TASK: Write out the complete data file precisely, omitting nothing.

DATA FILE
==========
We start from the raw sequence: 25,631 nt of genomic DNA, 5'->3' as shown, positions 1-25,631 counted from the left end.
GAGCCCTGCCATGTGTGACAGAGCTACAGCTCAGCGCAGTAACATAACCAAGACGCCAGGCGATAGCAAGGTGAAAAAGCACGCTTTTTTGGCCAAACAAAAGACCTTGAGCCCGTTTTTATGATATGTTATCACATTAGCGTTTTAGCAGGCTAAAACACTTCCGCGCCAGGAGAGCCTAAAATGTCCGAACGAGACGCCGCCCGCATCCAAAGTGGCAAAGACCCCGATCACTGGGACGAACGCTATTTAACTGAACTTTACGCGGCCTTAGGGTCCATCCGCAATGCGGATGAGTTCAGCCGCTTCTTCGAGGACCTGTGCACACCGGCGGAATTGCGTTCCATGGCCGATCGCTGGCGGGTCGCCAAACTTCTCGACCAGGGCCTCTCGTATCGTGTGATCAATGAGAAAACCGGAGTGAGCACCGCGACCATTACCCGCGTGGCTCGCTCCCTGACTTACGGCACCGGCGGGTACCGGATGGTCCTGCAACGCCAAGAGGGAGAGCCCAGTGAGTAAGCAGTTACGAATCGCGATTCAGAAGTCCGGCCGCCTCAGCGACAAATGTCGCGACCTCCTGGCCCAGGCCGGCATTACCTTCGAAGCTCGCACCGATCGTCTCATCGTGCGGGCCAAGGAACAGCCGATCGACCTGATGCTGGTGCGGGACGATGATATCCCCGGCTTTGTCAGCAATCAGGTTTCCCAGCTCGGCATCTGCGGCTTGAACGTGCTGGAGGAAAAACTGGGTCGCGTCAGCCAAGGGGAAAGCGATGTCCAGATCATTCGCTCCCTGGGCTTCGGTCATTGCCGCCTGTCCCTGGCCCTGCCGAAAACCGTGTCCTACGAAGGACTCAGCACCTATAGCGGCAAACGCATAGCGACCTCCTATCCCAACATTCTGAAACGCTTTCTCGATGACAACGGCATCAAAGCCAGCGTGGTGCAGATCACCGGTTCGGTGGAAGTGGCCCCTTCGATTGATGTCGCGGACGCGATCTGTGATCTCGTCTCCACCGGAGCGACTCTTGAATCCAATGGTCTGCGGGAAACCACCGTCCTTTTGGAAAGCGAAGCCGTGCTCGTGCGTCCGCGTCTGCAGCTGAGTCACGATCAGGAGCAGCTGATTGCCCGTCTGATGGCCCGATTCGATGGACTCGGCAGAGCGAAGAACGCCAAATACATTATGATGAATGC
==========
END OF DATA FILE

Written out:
We start from the raw sequence: 25,631 nt of genomic DNA, 5'->3' as shown, positions 1-25,631 counted from the left end.
GAGCCCTGCCATGTGTGACAGAGCTACAGCTCAGCGCAGTAACATAACCAAGACGCCAGGCGATAGCAAGGTGAAAAAGCACGCTTTTTTGGCCAAACAAAAGACCTTGAGCCCGTTTTTATGATATGTTATCACATTAGCGTTTTAGCAGGCTAAAACACTTCCGCGCCAGGAGAGCCTAAAATGTCCGAACGAGACGCCGCCCGCATCCAAAGTGGCAAAGACCCCGATCACTGGGACGAACGCTATTTAACTGAACTTTACGCGGCCTTAGGGTCCATCCGCAATGCGGATGAGTTCAGCCGCTTCTTCGAGGACCTGTGCACACCGGCGGAATTGCGTTCCATGGCCGATCGCTGGCGGGTCGCCAAACTTCTCGACCAGGGCCTCTCGTATCGTGTGATCAATGAGAAAACCGGAGTGAGCACCGCGACCATTACCCGCGTGGCTCGCTCCCTGACTTACGGCACCGGCGGGTACCGGATGGTCCTGCAACGCCAAGAGGGAGAGCCCAGTGAGTAAGCAGTTACGAATCGCGATTCAGAAGTCCGGCCGCCTCAGCGACAAATGTCGCGACCTCCTGGCCCAGGCCGGCATTACCTTCGAAGCTCGCACCGATCGTCTCATCGTGCGGGCCAAGGAACAGCCGATCGACCTGATGCTGGTGCGGGACGATGATATCCCCGGCTTTGTCAGCAATCAGGTTTCCCAGCTCGGCATCTGCGGCTTGAACGTGCTGGAGGAAAAACTGGGTCGCGTCAGCCAAGGGGAAAGCGATGTCCAGATCATTCGCTCCCTGGGCTTCGGTCATTGCCGCCTGTCCCTGGCCCTGCCGAAAACCGTGTCCTACGAAGGACTCAGCACCTATAGCGGCAAACGCATAGCGACCTCCTATCCCAACATTCTGAAACGCTTTCTCGATGACAACGGCATCAAAGCCAGCGTGGTGCAGATCACCGGTTCGGTGGAAGTGGCCCCTTCGATTGATGTCGCGGACGCGATCTGTGATCTCGTCTCCACCGGAGCGACTCTTGAATCCAATGGTCTGCGGGAAACCACCGTCCTTTTGGAAAGCGAAGCCGTGCTCGTGCGTCCGCGTCTGCAGCTGAGTCACGATCAGGAGCAGCTGATTGCCCGTCTGATGGCCCGATTCGATGGACTCGGCAGAGCGAAGAACGCCAAATACATTATGATGAATGC